As noted, how shippers budget for a PSS is a function of the type of transportation service they use and the volumes that they ship at different periods throughout the year. Within that broad framework, it must be acknowledged that e-commerce shippers face a substantial financial burden from PSSs specific to residential deliveries. And even though DHL, FedEx and UPS make a valiant effort to explain surcharges on their respective websites, they can still be confusing.
One thing that is easy to understand about residential delivery surcharges is that they’re calculated on a per-package basis. So, theoretically, if a PSS is $2.00 per package on a given service, that should be simple to calculate. Unfortunately, with residential delivery service types like, “Ground Residential”, “Next-Day Air Residential” and “All Other Air Residential”, as well as volume thresholds that trigger the application of a PSS, one needs PhD in Calculus to figure out what all this stuff means!
To elaborate on the above point further, each integrator creates its own volume threshold that’s based on shipping quantities from a non-peak, previous month. Driven by the total volumes from ALL service types, if an integrator establishes a threshold of 10,000 packages per week and if a shipper’s overall volume exceeds that amount, then the PSS is invoked. It should also be noted that a PSS can be “progressive”, meaning that as a shipper’s volume grows and exceeds the threshold more and more, the higher the per-package PSS becomes.
Clearly a complex exercise from a cost perspective, residential delivery surcharges are further complicated by fees such as, “Special Handling” and “Over-Maximum Shipments”. Whether it’s a charge for a carton that’s too heavy, or if a box exceeds dimensional limits, these charges are often unknown to the shipper until freight moves. Taken in conjunction with volume-based PSSs across multiple service types, these surcharges make it hard to know the cost of a shipment until an invoice is received.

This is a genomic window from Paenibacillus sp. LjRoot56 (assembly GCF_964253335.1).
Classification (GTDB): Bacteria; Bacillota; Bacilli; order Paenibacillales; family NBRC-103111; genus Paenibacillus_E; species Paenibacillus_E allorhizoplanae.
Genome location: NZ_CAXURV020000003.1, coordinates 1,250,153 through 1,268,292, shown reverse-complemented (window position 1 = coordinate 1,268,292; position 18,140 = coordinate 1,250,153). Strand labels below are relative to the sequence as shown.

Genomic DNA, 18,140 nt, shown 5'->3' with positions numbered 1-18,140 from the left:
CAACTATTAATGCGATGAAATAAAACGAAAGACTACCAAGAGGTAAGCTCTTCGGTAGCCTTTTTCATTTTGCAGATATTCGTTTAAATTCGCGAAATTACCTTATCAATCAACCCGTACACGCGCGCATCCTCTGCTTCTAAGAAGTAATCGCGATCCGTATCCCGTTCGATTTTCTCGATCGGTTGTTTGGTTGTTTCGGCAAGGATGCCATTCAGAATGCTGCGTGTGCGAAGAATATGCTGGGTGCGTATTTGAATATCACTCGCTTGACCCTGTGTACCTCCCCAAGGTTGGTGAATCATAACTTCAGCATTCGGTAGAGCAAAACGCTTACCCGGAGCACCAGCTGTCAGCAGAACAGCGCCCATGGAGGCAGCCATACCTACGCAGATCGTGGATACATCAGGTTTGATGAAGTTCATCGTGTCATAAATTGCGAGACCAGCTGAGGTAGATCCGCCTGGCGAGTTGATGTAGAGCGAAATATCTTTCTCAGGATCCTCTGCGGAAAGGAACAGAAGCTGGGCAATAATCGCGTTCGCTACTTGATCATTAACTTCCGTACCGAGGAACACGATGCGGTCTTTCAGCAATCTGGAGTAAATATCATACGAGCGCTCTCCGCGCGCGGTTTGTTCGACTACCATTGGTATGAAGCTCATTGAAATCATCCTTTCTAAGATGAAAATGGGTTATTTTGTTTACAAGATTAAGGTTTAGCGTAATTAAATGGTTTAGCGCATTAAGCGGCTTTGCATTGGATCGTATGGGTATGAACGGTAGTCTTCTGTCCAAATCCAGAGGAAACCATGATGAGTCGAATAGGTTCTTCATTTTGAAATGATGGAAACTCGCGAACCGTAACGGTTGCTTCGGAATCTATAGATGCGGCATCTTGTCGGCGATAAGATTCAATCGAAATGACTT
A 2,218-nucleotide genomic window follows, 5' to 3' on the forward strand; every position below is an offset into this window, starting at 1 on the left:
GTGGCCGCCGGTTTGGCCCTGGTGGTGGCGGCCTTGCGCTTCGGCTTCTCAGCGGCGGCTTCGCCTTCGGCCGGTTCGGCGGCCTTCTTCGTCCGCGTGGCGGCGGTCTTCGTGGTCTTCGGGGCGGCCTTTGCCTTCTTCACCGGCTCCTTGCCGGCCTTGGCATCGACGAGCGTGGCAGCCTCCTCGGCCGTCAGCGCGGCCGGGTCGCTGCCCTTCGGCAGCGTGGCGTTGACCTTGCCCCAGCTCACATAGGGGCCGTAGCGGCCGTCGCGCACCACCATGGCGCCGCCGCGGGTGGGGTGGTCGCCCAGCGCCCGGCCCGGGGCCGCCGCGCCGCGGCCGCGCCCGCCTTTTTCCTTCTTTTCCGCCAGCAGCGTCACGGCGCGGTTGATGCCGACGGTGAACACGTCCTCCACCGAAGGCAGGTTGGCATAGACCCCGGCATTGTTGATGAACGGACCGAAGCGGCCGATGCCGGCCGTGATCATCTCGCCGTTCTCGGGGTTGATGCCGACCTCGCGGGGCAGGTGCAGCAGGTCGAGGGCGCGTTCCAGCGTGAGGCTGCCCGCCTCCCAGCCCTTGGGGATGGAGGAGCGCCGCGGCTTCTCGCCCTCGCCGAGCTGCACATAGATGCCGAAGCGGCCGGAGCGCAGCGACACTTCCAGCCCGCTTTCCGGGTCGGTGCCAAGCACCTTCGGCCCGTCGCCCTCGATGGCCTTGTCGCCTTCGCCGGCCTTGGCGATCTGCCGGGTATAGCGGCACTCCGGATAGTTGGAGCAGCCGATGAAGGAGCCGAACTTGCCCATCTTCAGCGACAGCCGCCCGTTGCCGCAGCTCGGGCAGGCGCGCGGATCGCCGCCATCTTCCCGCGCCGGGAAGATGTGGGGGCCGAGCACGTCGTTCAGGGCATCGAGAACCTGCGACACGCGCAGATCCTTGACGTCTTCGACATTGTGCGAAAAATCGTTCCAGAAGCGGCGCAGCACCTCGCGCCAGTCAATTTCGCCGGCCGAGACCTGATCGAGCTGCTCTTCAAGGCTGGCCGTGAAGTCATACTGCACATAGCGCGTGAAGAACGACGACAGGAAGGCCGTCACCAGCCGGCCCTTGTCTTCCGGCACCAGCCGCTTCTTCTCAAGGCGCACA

Needless to say, creating a reliable transportation budget for all modes of transport during a twelve-month period is not easy. Also, when one considers that most PSSs are likely to be invoked only in the fourth quarter, accurate budgeting is next to impossible. In recognition of this problem, there are measures that can be taken by shippers to devise a reasonable estimate of what those end-of-year additional costs will be. Here are a few suggestions that might help shippers with their budgeting efforts.
The trouble with all Peak Season Surcharges is that they’re not only expensive but inherently difficult to calculate prior to goods being moved. Whether it’s an inbound ocean container carrying imported goods for Black Friday, or a PSS on residential Next-Day Air shipments, every mode of transport and service level has its fair share of nuances and confusing calculations.
Given the above challenge, shippers need to get a “peek” into Peak Season Surcharges long before they’re implemented. Depending on a company’s shipping profile, that means understanding units of measure and volumes by transport mode, service types and service levels, and most importantly, the math behind each PSS. From there, shippers can use their own best practices along with the suggestions found in this blog to create budgets that are not only reliable but that can be adjusted through well-timed accruals.